Dysplasia epiphysealis punctata is a rare condition characterized by the presence of stippled epiphyses at birth in association with other connective tissue disturbances.
It also known under a variety of names such as chondrodystrophia foetalis calcificans, stippled epiphyses, or congenital multiple epiphyseal dysplasia.
It is also called Conradi Disease.
Two main forms are recognized
- The classic, but rarer, severely rhizomelic type due to an autosomal recessive gene
- Conradi-Hunermann variety due to an autosomal dominant gene or a mutant gene
Clinical Features of Dysplasia Epiphysealis Punctata
In the milder forms, dwarfing at birth is not very marked and there may only be non-specific features, notably a mongoloid facial appearance with snub nose with flattening, upward slanting of the eyes and short neck and trunk becoming more obvious as the child grows.
Skeletal deformities are mild without significant contracture at birth and later, minor wrist or metacarpal changes or pes planovalgus. Cataract, skin changes and other general abnormalities are less common in the milder form and deformity may be confined to a single limb or part of it.
Survival into adult life is likely.
In severe cases, there is marked congenital dwarfing, with trunk and limb shortening particularly affecting the proximal segments of the limbs. There are flexion contractures of the hip, knee and elbow joints, a small chest and a saddle-nose deformity.
Ectodermal changes with alopecia and coarse hair, cataract, skin manifestations such as ichthyosis, hyperkeratosis, erythrodermia or desquamation are common and there may be diminished intelligence.
Congenital cardiac abnormalities are sometimes present, leading to early death. Apart from joint deformities associated with periarticular fibrosis and calcification, other cartilaginous structures such as the nasal septum, trachea or larynx are similarly affected.
Presence of stippled epiphyses at birth is pathognomic. The size and distribution of the calcification varies from pin-head to lead-shot and from a few specks to extensive areas, usually confined to the region of the cartilaginous epiphyses but sometimes extending to surrounding soft tissues.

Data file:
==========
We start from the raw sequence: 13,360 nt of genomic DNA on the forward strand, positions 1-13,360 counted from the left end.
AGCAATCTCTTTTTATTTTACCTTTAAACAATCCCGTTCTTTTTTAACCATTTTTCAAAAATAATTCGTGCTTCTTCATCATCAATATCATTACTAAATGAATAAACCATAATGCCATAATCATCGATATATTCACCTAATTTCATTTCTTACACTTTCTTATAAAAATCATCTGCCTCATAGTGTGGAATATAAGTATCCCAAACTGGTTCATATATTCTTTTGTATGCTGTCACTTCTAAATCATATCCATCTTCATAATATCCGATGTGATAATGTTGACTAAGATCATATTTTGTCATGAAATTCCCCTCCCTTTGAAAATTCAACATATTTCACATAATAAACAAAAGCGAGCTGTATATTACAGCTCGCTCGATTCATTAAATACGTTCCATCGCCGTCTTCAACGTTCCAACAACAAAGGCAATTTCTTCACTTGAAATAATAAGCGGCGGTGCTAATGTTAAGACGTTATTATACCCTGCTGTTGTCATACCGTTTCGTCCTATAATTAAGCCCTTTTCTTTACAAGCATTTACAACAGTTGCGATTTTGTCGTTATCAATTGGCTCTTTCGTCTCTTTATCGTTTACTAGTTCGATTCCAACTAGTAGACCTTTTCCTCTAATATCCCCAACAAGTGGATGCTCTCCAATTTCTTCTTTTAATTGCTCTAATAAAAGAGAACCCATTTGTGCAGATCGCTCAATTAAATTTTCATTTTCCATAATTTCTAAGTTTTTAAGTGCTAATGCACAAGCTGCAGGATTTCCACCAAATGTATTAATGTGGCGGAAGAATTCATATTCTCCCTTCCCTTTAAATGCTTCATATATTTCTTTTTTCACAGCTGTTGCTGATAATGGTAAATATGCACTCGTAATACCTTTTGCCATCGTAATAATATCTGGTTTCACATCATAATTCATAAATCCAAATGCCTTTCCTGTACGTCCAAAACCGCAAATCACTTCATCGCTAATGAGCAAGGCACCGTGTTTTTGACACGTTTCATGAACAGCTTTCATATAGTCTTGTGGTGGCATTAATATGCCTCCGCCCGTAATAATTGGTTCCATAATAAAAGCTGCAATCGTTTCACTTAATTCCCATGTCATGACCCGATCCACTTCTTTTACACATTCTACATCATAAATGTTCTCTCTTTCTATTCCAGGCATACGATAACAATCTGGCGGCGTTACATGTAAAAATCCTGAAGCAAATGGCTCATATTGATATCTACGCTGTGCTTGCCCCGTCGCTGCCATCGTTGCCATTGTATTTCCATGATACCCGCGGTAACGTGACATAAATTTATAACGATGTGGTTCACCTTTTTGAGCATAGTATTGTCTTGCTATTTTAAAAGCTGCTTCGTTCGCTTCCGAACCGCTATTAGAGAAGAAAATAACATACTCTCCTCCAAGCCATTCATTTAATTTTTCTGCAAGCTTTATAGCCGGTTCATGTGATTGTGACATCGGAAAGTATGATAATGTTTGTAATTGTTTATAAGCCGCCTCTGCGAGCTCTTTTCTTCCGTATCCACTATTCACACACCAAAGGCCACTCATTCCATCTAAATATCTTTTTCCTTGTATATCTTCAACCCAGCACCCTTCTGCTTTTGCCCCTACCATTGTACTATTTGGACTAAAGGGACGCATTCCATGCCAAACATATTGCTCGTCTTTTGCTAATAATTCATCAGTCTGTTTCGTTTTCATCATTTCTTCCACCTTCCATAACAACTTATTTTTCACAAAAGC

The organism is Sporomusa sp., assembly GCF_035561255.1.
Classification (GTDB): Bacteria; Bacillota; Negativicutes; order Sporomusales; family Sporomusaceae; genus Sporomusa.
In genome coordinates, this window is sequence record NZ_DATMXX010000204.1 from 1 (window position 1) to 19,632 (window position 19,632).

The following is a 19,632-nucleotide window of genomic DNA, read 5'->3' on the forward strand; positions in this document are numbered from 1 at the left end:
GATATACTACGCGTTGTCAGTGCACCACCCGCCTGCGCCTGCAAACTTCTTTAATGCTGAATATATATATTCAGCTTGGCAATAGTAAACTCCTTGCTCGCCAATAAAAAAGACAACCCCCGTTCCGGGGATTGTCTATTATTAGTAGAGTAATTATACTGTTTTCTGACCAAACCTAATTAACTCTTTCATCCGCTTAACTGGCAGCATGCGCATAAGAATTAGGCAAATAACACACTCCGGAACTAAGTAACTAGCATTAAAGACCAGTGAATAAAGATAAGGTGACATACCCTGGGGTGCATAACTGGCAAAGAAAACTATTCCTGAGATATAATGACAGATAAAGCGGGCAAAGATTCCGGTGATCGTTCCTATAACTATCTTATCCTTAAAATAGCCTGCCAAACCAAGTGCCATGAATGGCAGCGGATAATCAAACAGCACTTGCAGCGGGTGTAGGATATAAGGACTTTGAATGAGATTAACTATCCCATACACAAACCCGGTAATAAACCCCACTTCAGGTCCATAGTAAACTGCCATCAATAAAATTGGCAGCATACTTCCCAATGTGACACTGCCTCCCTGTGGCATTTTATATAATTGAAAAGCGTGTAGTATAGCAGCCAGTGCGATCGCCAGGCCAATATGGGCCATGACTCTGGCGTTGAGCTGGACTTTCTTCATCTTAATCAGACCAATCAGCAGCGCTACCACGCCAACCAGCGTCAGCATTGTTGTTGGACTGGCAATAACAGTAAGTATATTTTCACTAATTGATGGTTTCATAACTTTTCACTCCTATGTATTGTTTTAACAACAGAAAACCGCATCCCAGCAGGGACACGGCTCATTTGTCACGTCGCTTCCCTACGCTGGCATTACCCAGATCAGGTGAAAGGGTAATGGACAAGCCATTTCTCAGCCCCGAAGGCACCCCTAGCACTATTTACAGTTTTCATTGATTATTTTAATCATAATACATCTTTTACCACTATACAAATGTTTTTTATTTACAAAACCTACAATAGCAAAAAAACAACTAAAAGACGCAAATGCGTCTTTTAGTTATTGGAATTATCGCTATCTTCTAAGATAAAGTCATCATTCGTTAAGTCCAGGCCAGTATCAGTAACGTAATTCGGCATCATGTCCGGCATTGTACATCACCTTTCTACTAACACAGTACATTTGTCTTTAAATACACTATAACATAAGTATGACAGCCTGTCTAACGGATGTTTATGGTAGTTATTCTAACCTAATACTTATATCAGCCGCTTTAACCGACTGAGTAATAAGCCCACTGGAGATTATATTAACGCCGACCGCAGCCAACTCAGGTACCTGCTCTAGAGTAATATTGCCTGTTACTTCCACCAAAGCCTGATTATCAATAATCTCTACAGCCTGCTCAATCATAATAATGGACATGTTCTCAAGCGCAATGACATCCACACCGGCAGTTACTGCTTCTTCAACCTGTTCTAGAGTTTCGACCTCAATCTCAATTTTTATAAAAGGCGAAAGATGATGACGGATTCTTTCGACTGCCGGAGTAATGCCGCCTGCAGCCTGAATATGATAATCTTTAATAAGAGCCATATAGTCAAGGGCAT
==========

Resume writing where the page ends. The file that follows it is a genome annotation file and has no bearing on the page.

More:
The most frequently affected epiphyses are the upper and lower femoral, upper tibial, upper humeral, carpal and tarsal, vertebral and pelvic.
The extent of stippling at birth is not related to the degree of subsequent bone shortening. The abnormal calcification is also seen in the larynx, trachea or nasal cartilages. During the first three years, the calcifications are absorbed.
In mild cases, the epiphyses become normal or almost normal but there is shortening of the femur and the humerus. The carpal and tarsal bones are often the last to show delayed ossification and stippling. The spine shows alternation in the form of the vertebral bodes, often with blunting of the anterior apart of the bodies.
In severe cases, the femora and humeri are short and curved at birth, often asymmetrically. There may be dislocation of the hip and other joint deformities such as coxa vara, dislocated patella or scoliosis which develop with growth. In early life, the vertebral bodies may show a coronal cleft.
When the child is first examined radiologically in mid or late childhood, it may be difficult to differentiate this condition from multiple epiphyseal dysplasia or spondylo-epiphysial dysplasia.
The cartilaginous epiphyses show patchy mucoid degeneration and cystic spaces with irregular vascularization. There is scattered calcificatioin with poor alignment of cartilage columns and absence of a zone of provisional calcification. Juxta-articular tissues show ectopic calcification.
In severe cases, more than half the children die within the first year of life from secondary infections. Contractures present at birth tend to improve and curved bones may correct spontaneously, though deformity may recur later.
Treatment of Dysplasia Epiphysealis Punctata
In infancy, passive joint movements, or splints for hip dislocation or foot deformities suffice until the natural progress of the disease is apparent.
If the child survives but is severely affected, surgery may be needed for correction of deformity by soft-tissue release or, in later childhood, by osteotomy, but decisions to operate should be delayed until it is obviously necessary. The skin is often of poor quality and liable to infection.
The spine that develops scoliosis may be especially difficult to manage. An absent vertebral body resulting in severe and progressive kyphoscoliosis may require spine fusion in childhood, as may scoliosis due to unsegmented bars and there is a high incidence of pseudarthrosis.
If there are no bony vertebral abnormalities, a Milwaukee brace can be used to delay or diminish progressive curvature.
Correction of unequal limb length, which is usually due to femoral shortening, by lengthening procedures, should be considered with caution because of the liability to pseudoarthrosis.
In the severest cases, with cerebral defects, surgery must usually be limited to the management of hip adduction deformities by adductor release to allow easier nursing and to try to prevent dislocation.
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